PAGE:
We are authorized to distribute up to 2,806,075 units under the LTIP. As of June 30, 2014, 433,757 units remained available for issuance in the future assuming that all grants issued and currently outstanding are settled with common units, without reduction for tax withholding, and no future forfeitures occur.

 

For the three months ended June 30, 2014 and 2013, we recognized equity-based compensation expense of $465 and $416, respectively. For the six months ended June 30, 2014 and 2013, we recognized equity-based compensation expense of $921 and $739, respectively. These amounts are included in selling, general and administrative expenses and cost of coal sales. As of June 30, 2014 and December 31, 2013, $2,936 and $2,150, respectively, of cost remained unamortized. We expect to recognize these costs using the straight-line method over a remaining weighted average period of 1.3 years as of June 30, 2014.

 

The following table summarizes additional information concerning our unvested LTIP units:

 

   

Units

   

Weighted Average Grant Date Fair Value

 
                 

Unvested balance at December 31, 2013

    559,184     $ 6.79  

Granted

    1,420,132       1.22  

Issued

    (141,246 )     4.92  

Surrendered

    (39,888 )     9.69  
                 

Unvested balance at June 30, 2014

    1,798,182       2.47  

 

The value of LTIP units vested during the three months ended June 30, 2014 and 2013 was $37 in each year. The value of LTIP units vested during the six months ended June 30, 2014 and 2013 was $1,043 and $888, respectively.

 

 
12

 

 

OXFORD RESOURCE PARTNERS, LP AND SUBSIDIARIES

NOTES TO CONDENSED CONSOLIDATED FINANCIAL STATEMENTS- (Continued)

(UNAUDITED)

(in thousands, except for unit and per unit data)

 

NOTE 10: EARNINGS (LOSSES) PER UNIT

 

The computation of basic and diluted earnings (losses) per unit under the two class method for limited partner units and general partner units is presented as follows:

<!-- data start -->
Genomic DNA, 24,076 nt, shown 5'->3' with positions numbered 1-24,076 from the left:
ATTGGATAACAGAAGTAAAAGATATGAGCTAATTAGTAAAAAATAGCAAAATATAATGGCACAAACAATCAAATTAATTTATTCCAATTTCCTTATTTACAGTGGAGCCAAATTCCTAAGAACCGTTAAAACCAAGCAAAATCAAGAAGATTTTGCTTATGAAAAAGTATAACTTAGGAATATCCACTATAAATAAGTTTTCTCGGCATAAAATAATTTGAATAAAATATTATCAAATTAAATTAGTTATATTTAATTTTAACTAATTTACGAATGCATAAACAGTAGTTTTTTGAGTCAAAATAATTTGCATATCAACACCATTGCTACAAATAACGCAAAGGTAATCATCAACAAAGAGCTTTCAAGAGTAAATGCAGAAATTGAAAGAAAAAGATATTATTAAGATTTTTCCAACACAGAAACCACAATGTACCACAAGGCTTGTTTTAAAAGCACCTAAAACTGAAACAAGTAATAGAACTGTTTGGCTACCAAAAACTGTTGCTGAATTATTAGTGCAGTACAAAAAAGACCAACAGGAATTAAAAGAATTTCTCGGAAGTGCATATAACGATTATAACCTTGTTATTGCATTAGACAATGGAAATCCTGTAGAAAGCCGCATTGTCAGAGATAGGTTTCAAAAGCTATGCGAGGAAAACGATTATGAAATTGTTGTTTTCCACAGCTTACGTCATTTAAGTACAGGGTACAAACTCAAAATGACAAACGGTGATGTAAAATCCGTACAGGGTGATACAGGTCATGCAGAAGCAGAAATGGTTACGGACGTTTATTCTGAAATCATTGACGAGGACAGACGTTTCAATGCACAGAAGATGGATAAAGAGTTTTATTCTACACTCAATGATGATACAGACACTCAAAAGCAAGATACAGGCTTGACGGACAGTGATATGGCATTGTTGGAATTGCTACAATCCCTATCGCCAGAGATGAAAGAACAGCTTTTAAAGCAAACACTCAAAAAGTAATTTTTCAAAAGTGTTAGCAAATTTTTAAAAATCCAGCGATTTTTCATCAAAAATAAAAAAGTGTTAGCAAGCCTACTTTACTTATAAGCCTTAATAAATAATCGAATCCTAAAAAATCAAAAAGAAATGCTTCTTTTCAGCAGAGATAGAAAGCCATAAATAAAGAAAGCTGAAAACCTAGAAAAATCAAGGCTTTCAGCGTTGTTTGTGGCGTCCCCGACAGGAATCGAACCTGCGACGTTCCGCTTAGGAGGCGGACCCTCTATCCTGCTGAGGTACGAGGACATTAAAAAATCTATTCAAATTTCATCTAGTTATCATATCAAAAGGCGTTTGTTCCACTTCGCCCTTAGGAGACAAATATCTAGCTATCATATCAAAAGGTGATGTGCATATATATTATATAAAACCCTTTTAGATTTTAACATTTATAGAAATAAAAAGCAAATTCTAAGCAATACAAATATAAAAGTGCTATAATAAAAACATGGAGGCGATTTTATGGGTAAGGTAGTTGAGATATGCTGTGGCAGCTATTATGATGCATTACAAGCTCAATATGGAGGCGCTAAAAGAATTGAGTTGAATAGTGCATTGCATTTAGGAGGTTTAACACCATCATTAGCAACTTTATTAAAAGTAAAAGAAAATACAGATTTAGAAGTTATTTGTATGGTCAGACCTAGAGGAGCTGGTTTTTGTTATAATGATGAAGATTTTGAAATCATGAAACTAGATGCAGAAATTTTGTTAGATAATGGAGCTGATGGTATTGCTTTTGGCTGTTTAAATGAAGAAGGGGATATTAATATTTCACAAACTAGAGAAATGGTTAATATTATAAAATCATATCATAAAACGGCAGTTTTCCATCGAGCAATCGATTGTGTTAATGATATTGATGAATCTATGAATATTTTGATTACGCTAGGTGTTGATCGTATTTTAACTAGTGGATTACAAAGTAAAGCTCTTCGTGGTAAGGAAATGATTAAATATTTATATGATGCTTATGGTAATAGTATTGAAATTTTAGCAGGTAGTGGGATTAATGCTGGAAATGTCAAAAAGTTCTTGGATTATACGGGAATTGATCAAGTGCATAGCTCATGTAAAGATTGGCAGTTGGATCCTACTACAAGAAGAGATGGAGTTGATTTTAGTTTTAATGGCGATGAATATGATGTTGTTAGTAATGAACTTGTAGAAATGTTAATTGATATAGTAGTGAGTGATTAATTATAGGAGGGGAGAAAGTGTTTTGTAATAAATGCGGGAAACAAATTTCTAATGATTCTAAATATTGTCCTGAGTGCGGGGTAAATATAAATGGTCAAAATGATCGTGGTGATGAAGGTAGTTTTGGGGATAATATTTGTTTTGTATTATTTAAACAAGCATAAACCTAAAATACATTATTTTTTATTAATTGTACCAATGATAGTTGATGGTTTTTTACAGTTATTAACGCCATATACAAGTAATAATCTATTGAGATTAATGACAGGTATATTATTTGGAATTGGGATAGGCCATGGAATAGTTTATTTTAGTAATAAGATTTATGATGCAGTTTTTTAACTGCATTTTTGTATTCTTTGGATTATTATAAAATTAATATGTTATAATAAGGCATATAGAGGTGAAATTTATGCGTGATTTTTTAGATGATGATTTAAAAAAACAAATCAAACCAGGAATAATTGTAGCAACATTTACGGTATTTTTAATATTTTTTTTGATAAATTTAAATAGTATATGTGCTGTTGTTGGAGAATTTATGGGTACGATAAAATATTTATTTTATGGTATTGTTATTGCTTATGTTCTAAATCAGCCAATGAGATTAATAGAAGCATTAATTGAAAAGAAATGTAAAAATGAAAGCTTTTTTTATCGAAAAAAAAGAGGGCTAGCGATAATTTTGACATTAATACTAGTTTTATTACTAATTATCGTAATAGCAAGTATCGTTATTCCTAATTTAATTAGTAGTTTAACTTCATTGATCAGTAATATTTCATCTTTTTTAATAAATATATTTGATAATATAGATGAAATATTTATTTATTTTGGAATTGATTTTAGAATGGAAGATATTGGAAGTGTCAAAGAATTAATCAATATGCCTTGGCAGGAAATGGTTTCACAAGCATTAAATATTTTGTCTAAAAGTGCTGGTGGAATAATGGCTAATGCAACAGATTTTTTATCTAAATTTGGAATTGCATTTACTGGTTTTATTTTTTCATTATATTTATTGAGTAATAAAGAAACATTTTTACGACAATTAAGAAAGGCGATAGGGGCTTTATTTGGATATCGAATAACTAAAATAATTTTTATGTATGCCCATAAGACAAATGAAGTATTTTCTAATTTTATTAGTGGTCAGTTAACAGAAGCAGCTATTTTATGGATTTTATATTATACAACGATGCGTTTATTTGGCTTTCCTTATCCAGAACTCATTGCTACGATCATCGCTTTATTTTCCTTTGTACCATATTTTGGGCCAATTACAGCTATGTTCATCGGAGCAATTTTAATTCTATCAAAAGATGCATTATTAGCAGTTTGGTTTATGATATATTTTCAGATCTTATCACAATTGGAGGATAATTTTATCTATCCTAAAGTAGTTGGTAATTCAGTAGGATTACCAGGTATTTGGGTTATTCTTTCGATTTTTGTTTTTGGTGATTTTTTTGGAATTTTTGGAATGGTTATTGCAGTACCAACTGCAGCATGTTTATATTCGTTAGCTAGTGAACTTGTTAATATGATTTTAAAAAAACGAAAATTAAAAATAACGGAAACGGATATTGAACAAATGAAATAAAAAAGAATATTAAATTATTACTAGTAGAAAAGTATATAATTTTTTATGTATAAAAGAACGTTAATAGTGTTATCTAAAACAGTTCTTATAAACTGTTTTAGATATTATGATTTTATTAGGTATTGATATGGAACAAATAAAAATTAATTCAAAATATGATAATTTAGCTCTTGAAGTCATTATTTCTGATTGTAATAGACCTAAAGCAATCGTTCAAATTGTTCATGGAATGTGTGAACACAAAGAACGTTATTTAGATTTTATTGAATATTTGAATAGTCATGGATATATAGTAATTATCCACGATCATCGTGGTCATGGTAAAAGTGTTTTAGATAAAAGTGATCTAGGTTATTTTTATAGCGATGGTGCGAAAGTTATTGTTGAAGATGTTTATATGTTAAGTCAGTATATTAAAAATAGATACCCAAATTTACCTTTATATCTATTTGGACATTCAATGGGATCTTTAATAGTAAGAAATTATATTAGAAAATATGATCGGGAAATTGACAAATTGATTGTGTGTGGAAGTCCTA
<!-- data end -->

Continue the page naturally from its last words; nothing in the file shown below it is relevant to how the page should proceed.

For the Three Months Ended

June 30,

   

For the Six Months Ended

June 30,

 
   

2014

   

2013

   

2014

   

2013

 
                                 

Limited partner units

                                               

Average units outstanding:

                               

Basic

    24,734,018       21,093,448       24,686,947       20,779,901  

Effect of equity-based compensation

 

N/A

   

N/A

   

N/A

   

N/A

 

Diluted

    24,734,018       21,093,448       24,686,947       20,779,901  
                                 

Net loss allocated to limited partners

                               

Basic

  $ (2,848 )   $ (4,421 )   $ (12,862 )   $ (10,836 )

Diluted

    (2,848 )     (4,421 )     (12,862 )     (10,836 )
                                 

Net loss per limited partner unit

                               

Basic

  $ (0.11 )   $ (0.21 )   $ (0.52 )   $ (0.52 )

Diluted

    (0.11 )     (0.21 )     (0.52 )     (0.52 )
                                 

General partner units

                                               

Average units outstanding:

                               

Basic

    423,730       423,512       423,730       423,494  

Diluted

    423,730       423,512       423,730       423,494  
                                 

Net loss allocated to general partner

                               

Basic

  $ (49 )   $ (89 )   $ (221 )   $ (221 )

Diluted

    (49 )     (89 )     (221 )     (221 )
                                 

Net loss per general partner unit

                               

Basic

  $ (0.11 )   $ (0.21 )   $ (0.52 )   $ (0.52 )

Diluted

    (0.11 )     (0.21 )     (0.52 )     (0.52 )